Daily Development for Friday, March 18, 2005
by: Patrick A. Randolph, Jr.
Elmer F. Pierson Professor of Law
UMKC School of Law
Of Counsel: Blackwell Sanders Peper Martin
Kansas City, Missouri
ZONING AND LAND USE; PREEXISTING; NONCONFORMING USE; ABANDONMENT: The test determining whether an owner has abandoned a prior nonconforming use is a subjective one, not an objective one, and the mere passage of time must be considered in conjunction with all circumstances.
S&S Auto Sales, Inc. v. Zoning Board of Adjustment for the Borough of Stratford, 373 N.J. Super. 604, 862 A.2d 1204 (App. Div. 2004); December 22, 2004:
A used-car dealership opened for business in 1993. It leased property in a C-Commercial Zone. When the dealership opened, this was a permitted use. Later, however, the zoning laws changed and would have prohibited the use had it not been preexisting.
In 1995, the dealership entered into a fifteen year lease-purchase agreement for the property. The dealership continuously and actively sold cars from the site until the summer of 2001. In August 2001, lacking adequate staffing, the dealership ceased operations. It removed two metal ramps used to display featured vehicles, and several cement bumpers were positioned to block the driveways. No other exterior changes were made. When the dealership decided to sublease or sell the property, all marketing efforts were directed at car dealers and the property was marketed only as an auto dealership facility. During this time, the dealership kept its lease-purchase agreement current and maintained electricity and water service. Although its telephone service was discontinued and it didn't renew its yellow pages advertisement, it removed nothing from the building. The dealership notified the municipality that it had no intention to abandon its right to utilize the property for use
d car sales and that it intended to resume operations in the very near future.
In July 2002, the dealership did not receive annual renewal forms from the municipality for its business and sign licenses. It made written inquiry requesting the forms and reminded the municipality that it still intended to operate the location for car sales. After receiving no response, the dealership followed up on its request and was told by the zoning board secretary that the municipality deemed the nonconforming use abandoned and that the dealership would have to appear before the board for a determination of the issue. The municipality refused to process any license renewal applications. The dealership promptly applied to the board, seeking a determination that it had not abandoned its nonconforming use.
At the hearing, the dealership explained that after the site had closed, it continued to advertise for help. People were interviewed, but no hiring was done. The dealership claimed that the work stoppage was only temporary and that it could be operational within two days. No equipment was brought onto the premise to render it usable for another purpose; no efforts were made to sell or lease it for any other purpose; and no physical changes were made to the property. The board denied the dealership's application, concluding that the actions of the dealership showed a clear intention to abandon the pre-existing nonconforming use of the property for automotive sales.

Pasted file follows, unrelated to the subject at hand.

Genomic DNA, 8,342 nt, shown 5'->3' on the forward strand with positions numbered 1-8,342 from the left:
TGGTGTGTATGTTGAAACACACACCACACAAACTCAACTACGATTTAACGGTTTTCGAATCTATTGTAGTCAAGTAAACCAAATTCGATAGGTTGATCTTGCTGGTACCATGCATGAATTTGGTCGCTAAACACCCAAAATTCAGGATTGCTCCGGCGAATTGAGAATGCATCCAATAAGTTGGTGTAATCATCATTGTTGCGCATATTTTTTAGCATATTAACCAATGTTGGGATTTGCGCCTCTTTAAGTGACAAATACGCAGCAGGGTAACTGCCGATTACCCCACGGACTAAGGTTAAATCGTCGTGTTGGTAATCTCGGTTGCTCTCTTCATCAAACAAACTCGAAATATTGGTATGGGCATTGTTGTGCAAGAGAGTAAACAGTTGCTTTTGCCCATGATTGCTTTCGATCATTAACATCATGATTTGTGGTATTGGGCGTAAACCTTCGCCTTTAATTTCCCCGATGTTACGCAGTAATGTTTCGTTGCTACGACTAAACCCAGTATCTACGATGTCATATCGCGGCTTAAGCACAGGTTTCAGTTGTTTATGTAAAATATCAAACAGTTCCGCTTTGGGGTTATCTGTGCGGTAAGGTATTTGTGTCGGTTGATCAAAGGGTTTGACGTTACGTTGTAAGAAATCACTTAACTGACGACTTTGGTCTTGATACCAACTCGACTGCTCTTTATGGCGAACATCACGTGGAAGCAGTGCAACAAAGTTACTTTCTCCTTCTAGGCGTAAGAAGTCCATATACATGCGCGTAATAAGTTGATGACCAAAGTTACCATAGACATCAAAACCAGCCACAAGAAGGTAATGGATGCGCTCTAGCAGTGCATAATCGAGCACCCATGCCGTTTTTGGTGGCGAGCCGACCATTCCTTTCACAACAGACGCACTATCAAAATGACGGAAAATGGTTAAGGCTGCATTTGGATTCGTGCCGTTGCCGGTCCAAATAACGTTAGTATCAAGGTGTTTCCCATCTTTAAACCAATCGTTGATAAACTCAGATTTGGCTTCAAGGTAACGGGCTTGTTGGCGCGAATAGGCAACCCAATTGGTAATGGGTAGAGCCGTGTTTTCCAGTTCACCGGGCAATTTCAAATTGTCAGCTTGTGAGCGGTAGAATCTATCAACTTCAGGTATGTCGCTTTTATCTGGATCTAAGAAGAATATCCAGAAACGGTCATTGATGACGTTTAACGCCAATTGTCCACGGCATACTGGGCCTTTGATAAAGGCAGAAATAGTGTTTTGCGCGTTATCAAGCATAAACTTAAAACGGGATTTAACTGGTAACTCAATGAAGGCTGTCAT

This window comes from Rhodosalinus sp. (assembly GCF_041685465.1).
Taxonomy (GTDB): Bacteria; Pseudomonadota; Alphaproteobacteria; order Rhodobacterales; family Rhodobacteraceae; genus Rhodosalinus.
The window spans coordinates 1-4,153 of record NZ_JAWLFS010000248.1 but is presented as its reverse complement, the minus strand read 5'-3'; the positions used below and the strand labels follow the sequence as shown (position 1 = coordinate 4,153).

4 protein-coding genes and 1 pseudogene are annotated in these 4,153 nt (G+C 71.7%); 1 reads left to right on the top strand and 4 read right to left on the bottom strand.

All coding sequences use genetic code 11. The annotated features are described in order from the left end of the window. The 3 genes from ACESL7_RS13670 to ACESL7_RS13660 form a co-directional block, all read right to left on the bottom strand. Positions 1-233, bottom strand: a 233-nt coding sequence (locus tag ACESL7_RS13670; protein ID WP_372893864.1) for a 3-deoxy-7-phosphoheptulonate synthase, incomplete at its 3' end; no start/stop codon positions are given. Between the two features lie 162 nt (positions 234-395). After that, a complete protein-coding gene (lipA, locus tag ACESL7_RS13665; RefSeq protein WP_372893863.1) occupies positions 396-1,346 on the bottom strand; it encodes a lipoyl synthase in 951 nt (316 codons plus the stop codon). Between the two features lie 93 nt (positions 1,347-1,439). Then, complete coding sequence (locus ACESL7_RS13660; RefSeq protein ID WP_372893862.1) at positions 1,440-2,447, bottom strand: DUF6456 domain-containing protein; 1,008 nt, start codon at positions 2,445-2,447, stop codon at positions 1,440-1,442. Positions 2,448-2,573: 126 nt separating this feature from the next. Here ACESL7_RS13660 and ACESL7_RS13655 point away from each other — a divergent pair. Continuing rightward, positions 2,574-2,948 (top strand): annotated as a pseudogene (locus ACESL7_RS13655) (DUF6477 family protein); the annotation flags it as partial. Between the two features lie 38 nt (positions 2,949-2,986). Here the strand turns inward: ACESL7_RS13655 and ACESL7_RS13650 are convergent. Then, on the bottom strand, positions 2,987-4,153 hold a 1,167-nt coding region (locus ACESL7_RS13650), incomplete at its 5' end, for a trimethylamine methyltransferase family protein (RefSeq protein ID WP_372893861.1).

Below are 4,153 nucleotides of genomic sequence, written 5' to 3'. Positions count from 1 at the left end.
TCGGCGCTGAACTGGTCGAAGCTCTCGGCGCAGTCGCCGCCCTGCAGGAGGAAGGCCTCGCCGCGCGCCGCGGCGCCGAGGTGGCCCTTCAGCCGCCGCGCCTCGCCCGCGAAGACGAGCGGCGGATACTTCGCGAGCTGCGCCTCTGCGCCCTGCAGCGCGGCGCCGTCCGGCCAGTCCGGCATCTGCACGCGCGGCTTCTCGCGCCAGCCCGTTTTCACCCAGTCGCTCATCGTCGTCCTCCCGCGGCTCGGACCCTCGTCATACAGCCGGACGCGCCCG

The lower court upheld the board's decision, applying an objective test. It held that the objective test authorized termination of a nonconforming use without regard to the owner's intent. The Appellate Division disagreed, holding that no such test exists in New Jersey and that the lower court should have applied a subjective test. It pointed out that glaringly missing from the board's findings was any mention of the dealership's ongoing efforts to cause a resumption of auto sales. Mere passage of time during a cessation of active use does not constitute abandonment. Although length of time is a factor to be considered, it is not the sole factor. Some discontinued uses are more readily revivable than others, and the passage of time must be considered in conjunction with all circumstances, including those that caused the cessation, the nature and quality of efforts being made to resume the use, and any other objective manifestations supporting or negating the owner's expresse
d intent to continue the use. For that reason, the Appellate Division reversed the lower court's decision and held that the dealership had not abandoned its nonconforming use.
Comment: Some jurisdictions look primarily to zoning code provisions regarding preexisting use and don’t base their findings on constitutional principles. The court here seems to have done that. For an abandonment case invoking Constitutional principles, see Budget Inn of Daphne, Inc. v. City of Daphne, 789 So.2d 154 (Ala.2000) (the DIRT DD for 1/16//02) (Ordinance provision terminating nonconforming use status upon change in ownership of property is invalid on its face, as is provision prohibiting any alteration of the property, since holders of nonconforming use rights are permitted to make reasonable alterations to repair their facility and render it practicable for their purposes.)
For an interesting twist where intent was not so much an issue, see City of Glendale v. Aldabbagh, 939 P.2d 418 (Ariz. 1997) (the DIRT DD for 12/23/97) (A nonconforming use may be lost through abandonment where landowner has not used the property for the identified use for a year, even where the landowner was required to discontinue the use by public order, if the order compelling the nonuse is attributable, at least in part, to misconduct by landowner. )
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